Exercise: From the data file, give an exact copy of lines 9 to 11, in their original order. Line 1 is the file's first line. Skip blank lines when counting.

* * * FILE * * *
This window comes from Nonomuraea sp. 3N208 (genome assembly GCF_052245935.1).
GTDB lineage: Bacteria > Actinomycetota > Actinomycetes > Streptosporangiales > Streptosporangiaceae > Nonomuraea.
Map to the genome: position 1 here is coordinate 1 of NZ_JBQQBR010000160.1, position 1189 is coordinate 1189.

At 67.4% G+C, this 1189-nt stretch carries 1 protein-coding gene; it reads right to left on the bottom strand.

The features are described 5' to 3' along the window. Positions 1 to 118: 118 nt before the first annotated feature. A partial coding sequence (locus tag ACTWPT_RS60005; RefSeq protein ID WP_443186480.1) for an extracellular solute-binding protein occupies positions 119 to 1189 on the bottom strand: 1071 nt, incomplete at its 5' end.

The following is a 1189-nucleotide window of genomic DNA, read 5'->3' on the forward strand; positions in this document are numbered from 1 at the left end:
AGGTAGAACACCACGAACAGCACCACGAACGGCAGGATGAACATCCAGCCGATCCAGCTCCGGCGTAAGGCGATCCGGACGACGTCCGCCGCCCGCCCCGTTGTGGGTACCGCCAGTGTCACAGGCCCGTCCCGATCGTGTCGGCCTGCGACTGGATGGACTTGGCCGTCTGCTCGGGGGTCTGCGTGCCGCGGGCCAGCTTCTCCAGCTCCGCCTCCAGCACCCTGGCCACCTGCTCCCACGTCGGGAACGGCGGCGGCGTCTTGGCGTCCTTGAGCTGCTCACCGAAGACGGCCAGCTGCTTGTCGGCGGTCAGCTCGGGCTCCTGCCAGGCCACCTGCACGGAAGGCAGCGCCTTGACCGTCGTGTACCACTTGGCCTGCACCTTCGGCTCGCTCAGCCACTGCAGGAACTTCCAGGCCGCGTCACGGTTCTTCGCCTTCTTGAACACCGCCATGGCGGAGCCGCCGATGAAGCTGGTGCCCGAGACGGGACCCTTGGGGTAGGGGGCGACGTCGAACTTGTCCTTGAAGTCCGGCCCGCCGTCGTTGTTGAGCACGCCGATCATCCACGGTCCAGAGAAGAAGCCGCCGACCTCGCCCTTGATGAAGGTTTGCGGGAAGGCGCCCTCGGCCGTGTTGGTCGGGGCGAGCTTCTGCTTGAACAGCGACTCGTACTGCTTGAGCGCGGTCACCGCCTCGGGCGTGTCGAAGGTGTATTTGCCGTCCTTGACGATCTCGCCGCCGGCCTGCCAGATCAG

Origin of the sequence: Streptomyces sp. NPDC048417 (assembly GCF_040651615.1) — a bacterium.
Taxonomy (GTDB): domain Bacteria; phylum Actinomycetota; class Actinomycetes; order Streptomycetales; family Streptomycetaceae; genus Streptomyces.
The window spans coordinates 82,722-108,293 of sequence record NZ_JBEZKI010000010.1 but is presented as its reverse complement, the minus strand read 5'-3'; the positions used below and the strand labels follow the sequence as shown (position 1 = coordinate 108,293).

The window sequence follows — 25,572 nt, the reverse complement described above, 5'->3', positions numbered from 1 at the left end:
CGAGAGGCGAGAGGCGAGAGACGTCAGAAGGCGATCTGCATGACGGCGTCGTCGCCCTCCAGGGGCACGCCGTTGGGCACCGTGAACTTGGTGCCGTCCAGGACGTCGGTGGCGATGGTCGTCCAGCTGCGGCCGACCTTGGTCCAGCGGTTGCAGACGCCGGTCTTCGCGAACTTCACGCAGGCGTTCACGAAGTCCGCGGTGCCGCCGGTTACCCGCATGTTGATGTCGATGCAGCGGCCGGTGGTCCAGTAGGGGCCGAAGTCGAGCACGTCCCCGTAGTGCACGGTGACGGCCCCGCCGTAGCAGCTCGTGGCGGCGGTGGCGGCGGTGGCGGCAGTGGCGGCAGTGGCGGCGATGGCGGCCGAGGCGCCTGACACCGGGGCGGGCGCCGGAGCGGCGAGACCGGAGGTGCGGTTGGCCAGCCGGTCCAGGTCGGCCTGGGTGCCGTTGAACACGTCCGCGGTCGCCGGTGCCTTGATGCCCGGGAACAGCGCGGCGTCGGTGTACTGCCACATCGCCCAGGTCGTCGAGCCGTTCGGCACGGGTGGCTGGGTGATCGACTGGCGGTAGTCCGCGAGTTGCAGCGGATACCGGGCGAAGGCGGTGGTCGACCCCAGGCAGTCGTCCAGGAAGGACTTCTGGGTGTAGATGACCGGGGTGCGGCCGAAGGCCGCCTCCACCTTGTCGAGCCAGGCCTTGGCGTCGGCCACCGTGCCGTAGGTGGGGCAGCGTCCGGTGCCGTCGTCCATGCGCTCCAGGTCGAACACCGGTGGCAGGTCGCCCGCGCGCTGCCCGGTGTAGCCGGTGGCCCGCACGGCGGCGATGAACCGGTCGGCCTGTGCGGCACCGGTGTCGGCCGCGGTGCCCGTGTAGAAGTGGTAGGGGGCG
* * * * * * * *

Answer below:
Taxonomy (GTDB): domain Bacteria; phylum Actinomycetota; class Actinomycetes; order Streptomycetales; family Streptomycetaceae; genus Streptomyces.
The window spans coordinates 82,722-108,293 of sequence record NZ_JBEZKI010000010.1 but is presented as its reverse complement, the minus strand read 5'-3'; the positions used below and the strand labels follow the sequence as shown (position 1 = coordinate 108,293).

The window sequence follows — 25,572 nt, the reverse complement described above, 5'->3', positions numbered from 1 at the left end: